Standing on the shoulders of giants

March 1, 2005

EVERY SO OFTEN, something in healthcare really captures my imagination. I am frequently amazed by the innovation, intelligence and dedication of the people who work in this industry, but once in a while something special will happen and I'll think, "I'm going to remember this for the rest of my life."

EVERY SO OFTEN, something in healthcare really captures my imagination. I am frequently amazed by the innovation, intelligence and dedication of the people who work in this industry, but once in a while something special will happen and I'll think, "I'm going to remember this for the rest of my life."

One example is the when I heard First Consulting Group's Steve O'Dell give a presentation on "The 21st Century Health Plan." I remember exactly where I was (at the 2003 Ingenix Summit held at the Bellagio in Las Vegas) and even where I was sitting in the room (way in the back right corner by the door, because it was standing-room-only). I also remember being sick as a dog with the flu during that event, yet still feeling lucky that the one session I managed to drag myself out of my room for was such an insightful and memorable one.

Another example is when I heard Don Berwick's keynote presentation at last year's annual meeting of the Institute for Healthcare Improvement. When he detailed his plan to save 100,000 lives in 18 months-in great detail, with very specific steps and timelines-it was truly energizing. Take a second to think about that: saving the lives of enough people to fill Fenway Park, the home of Berwick's beloved Red Sox, every six months. The thought fills me with a combination of elation and dread; all of those people are mothers and fathers, sons and daughters. Saving a single life is an awe-inspiring thought to me, and thinking of 100,000 almost boggles the mind. My own wife, parents, sister or friends could be among that number. Motivation, indeed.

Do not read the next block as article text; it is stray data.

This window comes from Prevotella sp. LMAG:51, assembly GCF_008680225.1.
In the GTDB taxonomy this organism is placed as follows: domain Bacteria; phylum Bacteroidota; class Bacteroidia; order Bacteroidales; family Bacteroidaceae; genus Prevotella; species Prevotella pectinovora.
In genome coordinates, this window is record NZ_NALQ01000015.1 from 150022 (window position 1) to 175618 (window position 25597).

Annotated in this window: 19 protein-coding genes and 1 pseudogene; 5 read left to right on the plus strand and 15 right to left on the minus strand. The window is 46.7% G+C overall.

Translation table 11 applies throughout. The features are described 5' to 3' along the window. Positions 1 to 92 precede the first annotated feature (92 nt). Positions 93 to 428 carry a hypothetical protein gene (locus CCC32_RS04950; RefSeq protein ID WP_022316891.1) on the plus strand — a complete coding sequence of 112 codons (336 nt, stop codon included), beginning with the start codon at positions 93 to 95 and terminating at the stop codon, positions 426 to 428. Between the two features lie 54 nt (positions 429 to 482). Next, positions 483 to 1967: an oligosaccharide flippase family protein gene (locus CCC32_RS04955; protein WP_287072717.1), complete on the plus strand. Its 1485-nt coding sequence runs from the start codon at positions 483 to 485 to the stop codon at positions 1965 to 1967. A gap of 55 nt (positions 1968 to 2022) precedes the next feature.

The final example is highlighted in this month's Executive Profile on Chris Koller, currently the CEO of Neighborhood Health Plan of Rhode Island . Rhode Island recently created the position of Health Insurance Commissioner, the first of its kind in the country. Once Koller is approved by the state's Senate (expected to happen in mid-March), he will become the governor's top advisor on healthcare issues. Charged with improving access and affordability for all of the state's residents, Koller will be continuing the excellent work he's done for the last 10 years at NHPRI.

If he's as successful in his new position as he was in his former one, I expect other states to follow suit. And some time down the road, I'll be able to look back and say, "I remember when..."

Mike McCue iseditor-in-chief of Managed Healthcare Executive.He can be reached at mmccue@advanstar.com
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